A US-style system of top politicians' tax returns being published could be considered in the UK, George Osborne indicated as the issue of personal finances continued to dominate the London mayoral race.
The Chancellor told The Telegraph he was "very happy" for the Government to look at the move, and Business Secretary Vince Cable declared that he was prepared to be open about his personal finances.
Pressure for ministers to reveal their income intensified on Thursday when the main rivals for the capital's top job set out details of their own earnings and tax.
The openness was prompted by a bitter public row between Boris Johnson and Ken Livingstone over tit-for-tat accusations of avoiding income tax by channelling earnings through companies.
In an intervention that is sure to open a serious debate, Mr Osborne told the newspaper: "My personal principle has been: make the rules in general more transparent.
"We are happy to consider publishing tax returns for people seeking the highest offices. Of course, they do it in America."
Mr Osborne also made clear that he would be open about whether he personally benefits in future from the reduction in the top 50p rate of income tax which he controversially cut in last month's budget.
"No doubt, next time I fill in a tax return, I will be asked the question and will give you a straightforward answer," he said - saying he had not been in the top earner category last time.
Backing openness in tax affairs, Mr Cable told The Telegraph: "I'm quite happy to be open about it. I have no problem with my tax return being published while I am in government."
Mr Livingstone, who is fighting to wrest back for Labour the post he lost in 2008, has come under fire for channelling earnings through a company so that they are liable for corporation not income tax.
In a foul-mouthed bust-up, Tory incumbent Mr Johnson called his City Hall predecessor a "f****** liar" over on-air allegations that he operated a similar arrangement.
Challenged to do so by Mr Livingstone, Mr Johnson and Liberal Democrat hopeful Brian Paddick issued accountant-signed statements of their earnings and tax for the past three or four years.
But although he published some figures, the ex-mayor said he would only give full details of his earnings if others agreed to disclose information concerning spouses and partners.
Mr Osborne, who has faced a stinging backlash over the tax cut for top earners and other budget measures such as the so-called "granny tax" of reduce income tax allowances for pensioners, defended the package.
"We are not in a daily popularity contest. But Britain is in a daily contest around the world," he said.
"I think this Government is helping Britain to win that contest."
His latest defence of the measures came as an opinion poll showed voter confidence in his ability to run the UK economy had slumped to an all-time low.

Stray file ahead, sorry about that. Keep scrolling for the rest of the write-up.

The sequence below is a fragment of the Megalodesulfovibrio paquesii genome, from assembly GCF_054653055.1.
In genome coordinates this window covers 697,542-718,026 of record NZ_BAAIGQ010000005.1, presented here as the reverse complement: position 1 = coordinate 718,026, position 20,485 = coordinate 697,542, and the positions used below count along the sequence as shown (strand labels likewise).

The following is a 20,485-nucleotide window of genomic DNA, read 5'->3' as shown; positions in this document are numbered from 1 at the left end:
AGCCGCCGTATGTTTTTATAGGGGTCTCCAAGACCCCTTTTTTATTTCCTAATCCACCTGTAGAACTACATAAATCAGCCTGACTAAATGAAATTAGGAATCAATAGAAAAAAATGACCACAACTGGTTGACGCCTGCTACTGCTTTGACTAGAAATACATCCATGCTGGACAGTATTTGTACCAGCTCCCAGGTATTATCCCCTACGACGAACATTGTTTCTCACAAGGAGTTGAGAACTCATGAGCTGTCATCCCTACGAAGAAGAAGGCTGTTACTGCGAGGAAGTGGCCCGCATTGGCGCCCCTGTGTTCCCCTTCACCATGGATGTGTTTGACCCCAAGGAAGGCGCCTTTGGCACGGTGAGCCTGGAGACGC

As many as 60 per cent do not trust him with the nation's purse strings (up eight points on last month) while those expressing confidence is down from 25% to 21%.
That net score of -39, in a ComRes poll for ITV News, is much worse than his previous low of -30, in July last year.
Mr Osborne insisted he is "unrepentant" about the Budget and claimed the measures it included have been received well internationally.
He said: "I don't have any regrets about the substance of the Budget, I'm unrepentant about it [being] an aggressively pro-business Budget ... it cut the top rate of tax which was deeply uncompetitive, it lifted millions of low-paid people out of tax altogether, and it cut the corporation tax rate so that Britain is very, very competitive in the world."
He also hit back at suggestions the Conservatives are out of touch.
"That is, again, a usual charge from the usual suspects," he said.
"It's now been four years since we were all chased around by people in top hats so it's hardly a new charge. I don't think it's relevant now and I don't think it was relevant then."
He added: "I feel that as long as the Government is on the side of those working people, then it will be a Government that is in touch."
Ukip leader Nigel Farage said publishing tax returns would deter some talented potential political candidates from standing for office.
He said: "Everyone complains about the quality of our politicians. But it is our own fault. Why would somebody of flair and ability put themselves forward today?
"Osborne wants politicians to publish their tax returns in the cause of transparency. But that will never be enough. When will it end? The last 20 years of tax returns? School reports? Medical records?
"We are creating a situation where no one with any ability will put themselves forward for elected office. This suggestion will be yet another reason for people to look at the prospect of devoting their lives to public service and ask themselves is it worth it?
"We are tired of being run by a bunch of college kids who have no experience of the real world. These proposals will merely reinforce the problem."